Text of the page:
SEATTLE — Voters will likely see an option to repeal Seattle's head tax on the ballot this November.
Reporter Rob Munoz explains why some want the tax repealed. Rob's on air until 7 a.m.
After weeks of controversy and passionate volunteers on both sides trying to convince you to sign or not sign the petition, the "No Tax On Jobs" campaign says it's collected “well more than” 20,000 signatures, and celebrated at The Shelter Lounge in Ballard on Sunday.
The campaign says the signatures will be dropped off at city hall on Tuesday, two days before the June 14 deadline.
People against the head tax needed about 17,600 signatures to get the option to repeal the tax on the ballot. Now, people who support the tax say they'll be taking the fight to the polls.
“Quite frankly, it's atrocious what's happening around the city,” said Erika Nagy, who is part of the “No Tax On Jobs” campaign.
“Seattle is one of the biggest places for homelessness,” said Jeremy Hutson, a veteran, and a supporter of the head tax.
People on both sides of the head tax aisle agree that something needs to be done to help fix Seattle's homelessness crisis.
In May, Seattle's city council unanimously passed the employee head tax.
It would charge companies that bring in $20 million or more per year -- the top 3 percent of Seattle companies -- about $275 per employee in taxes. The money would be used to build affordable housing and put towards homeless services.
“I think those companies can afford it very well,” said Bucky Harris, another Seattle resident who supports the head tax. “Things have really gone south since all the development,” he said.
But since the head tax passed, people and businesses against the tax have fought back hard.
“The voters are fed up,” Nagy said.
“It was frustrating. It is tough to do business in Seattle these days, and it really felt like businesses were being demonized,” said Denise Moriguchi, CEO of Uwajimaya.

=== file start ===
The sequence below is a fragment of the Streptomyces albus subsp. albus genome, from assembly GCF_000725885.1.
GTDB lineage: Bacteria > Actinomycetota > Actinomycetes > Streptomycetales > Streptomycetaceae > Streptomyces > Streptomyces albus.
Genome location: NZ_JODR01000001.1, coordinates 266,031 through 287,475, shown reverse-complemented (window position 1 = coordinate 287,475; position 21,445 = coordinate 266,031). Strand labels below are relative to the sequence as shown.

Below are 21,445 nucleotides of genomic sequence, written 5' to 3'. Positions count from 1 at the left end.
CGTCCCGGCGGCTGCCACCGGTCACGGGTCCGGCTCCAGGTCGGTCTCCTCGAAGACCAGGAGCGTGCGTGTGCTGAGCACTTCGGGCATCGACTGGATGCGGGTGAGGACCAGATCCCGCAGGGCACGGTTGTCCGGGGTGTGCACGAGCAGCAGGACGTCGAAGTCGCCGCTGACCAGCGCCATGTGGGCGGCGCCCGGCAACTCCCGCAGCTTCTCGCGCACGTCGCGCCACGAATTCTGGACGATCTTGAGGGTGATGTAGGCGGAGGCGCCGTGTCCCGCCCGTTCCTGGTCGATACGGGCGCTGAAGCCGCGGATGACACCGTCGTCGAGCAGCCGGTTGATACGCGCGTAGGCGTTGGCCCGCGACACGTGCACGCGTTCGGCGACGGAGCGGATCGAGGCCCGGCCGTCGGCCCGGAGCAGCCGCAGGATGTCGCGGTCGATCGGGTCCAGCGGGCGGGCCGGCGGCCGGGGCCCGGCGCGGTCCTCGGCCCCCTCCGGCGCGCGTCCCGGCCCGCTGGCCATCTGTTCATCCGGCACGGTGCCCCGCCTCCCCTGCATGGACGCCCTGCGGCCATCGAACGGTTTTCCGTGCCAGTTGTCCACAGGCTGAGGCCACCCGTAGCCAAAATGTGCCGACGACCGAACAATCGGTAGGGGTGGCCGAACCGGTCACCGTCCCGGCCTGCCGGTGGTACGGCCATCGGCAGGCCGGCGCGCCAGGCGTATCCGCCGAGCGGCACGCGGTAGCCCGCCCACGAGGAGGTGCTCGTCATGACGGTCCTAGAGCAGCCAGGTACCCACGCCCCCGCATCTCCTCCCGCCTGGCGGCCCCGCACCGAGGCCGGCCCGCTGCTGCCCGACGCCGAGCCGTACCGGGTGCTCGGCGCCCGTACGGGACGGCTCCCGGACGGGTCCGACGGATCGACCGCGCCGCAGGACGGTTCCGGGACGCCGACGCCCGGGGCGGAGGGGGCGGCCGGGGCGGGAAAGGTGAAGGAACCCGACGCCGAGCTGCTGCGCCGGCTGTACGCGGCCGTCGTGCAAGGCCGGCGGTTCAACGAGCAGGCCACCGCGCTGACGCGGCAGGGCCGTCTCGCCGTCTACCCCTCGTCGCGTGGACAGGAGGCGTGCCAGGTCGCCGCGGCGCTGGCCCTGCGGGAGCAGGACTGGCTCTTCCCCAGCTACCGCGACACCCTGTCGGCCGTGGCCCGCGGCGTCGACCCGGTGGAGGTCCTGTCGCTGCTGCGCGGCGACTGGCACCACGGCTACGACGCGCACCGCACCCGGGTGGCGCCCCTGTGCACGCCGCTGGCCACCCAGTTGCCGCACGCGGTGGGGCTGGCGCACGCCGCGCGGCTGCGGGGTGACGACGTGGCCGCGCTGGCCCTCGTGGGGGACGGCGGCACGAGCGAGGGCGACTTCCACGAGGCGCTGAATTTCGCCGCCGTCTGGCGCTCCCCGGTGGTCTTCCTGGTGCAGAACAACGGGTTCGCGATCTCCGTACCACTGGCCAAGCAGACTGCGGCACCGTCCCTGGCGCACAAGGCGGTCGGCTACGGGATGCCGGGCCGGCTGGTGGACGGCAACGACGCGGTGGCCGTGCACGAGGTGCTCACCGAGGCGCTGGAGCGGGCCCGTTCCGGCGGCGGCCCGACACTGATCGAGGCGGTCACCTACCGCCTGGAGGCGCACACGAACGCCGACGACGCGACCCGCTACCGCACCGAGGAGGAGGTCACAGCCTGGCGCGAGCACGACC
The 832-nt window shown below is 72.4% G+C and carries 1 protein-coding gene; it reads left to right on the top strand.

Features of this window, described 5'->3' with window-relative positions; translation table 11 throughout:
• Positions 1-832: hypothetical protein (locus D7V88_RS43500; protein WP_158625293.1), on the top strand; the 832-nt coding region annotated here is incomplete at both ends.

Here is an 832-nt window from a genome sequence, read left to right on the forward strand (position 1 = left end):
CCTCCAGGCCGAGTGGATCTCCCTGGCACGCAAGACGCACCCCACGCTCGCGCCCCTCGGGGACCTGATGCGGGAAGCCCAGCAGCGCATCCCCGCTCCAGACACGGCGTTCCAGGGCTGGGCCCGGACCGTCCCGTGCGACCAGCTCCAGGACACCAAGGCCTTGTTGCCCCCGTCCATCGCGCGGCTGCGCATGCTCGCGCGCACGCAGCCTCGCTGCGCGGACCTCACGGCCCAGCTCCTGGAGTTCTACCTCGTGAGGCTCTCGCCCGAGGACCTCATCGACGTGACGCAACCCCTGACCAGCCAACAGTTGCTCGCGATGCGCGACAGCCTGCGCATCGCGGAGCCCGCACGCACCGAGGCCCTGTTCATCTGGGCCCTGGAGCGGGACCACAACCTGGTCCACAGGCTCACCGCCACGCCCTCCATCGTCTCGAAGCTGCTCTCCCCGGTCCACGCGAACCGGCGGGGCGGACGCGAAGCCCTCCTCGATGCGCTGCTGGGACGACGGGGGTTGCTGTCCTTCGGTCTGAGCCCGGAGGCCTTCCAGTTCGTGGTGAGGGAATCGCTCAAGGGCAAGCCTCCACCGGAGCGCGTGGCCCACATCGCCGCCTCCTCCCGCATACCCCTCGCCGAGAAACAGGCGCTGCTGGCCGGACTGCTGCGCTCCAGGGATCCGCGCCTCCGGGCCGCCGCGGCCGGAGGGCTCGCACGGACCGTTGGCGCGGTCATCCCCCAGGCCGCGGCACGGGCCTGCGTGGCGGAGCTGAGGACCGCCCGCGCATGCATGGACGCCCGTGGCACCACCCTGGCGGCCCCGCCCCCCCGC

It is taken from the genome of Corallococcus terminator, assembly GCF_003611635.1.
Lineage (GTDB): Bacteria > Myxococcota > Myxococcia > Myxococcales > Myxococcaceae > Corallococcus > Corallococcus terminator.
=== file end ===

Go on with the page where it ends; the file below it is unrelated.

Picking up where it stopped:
For three weeks, “No Tax on Jobs" collected signatures for a petition to get repealing the tax on the ballot this November, and on Sunday they celebrated.
“Give yourselves a round of applause,” said James Maiocco to the crowd. He’s one of the people who started the campaign. “We are well above our target.”
“It's shocking, I'm just so proud of these volunteers behind me,” he said.
The head tax sparked protests before city council's may vote.
And after, people on both sides continued to clash during the petition gathering. People on the "Bring Seattle Home" campaign, which supports the head tax, handed out "decline to sign" fliers where petitioners gathered signature, and at times, the back and forth got heated.
Now, the signatures are in.
While some are celebrating, others are frustrated.
“I think that's just ridiculous,” Hutson said.
You can bet both sides will keep fighting for their side to get your vote to keep or repeal Seattle's head tax.
“The campaign will continue,” Morris said.
Seattle spent $54 million on homelessness in 2017.
In 2018, Seattle plans to spend $71 million.
- $30.9 million on shelter, hygiene and outreach
- $22.4 million on permanent supportive housing, rapid rehousing & diversion
- $17.7 million on prevention, access and operations
If the head tax passes, it would add $45 million for the effort to help people who are homeless in 2019.
Cox Media Group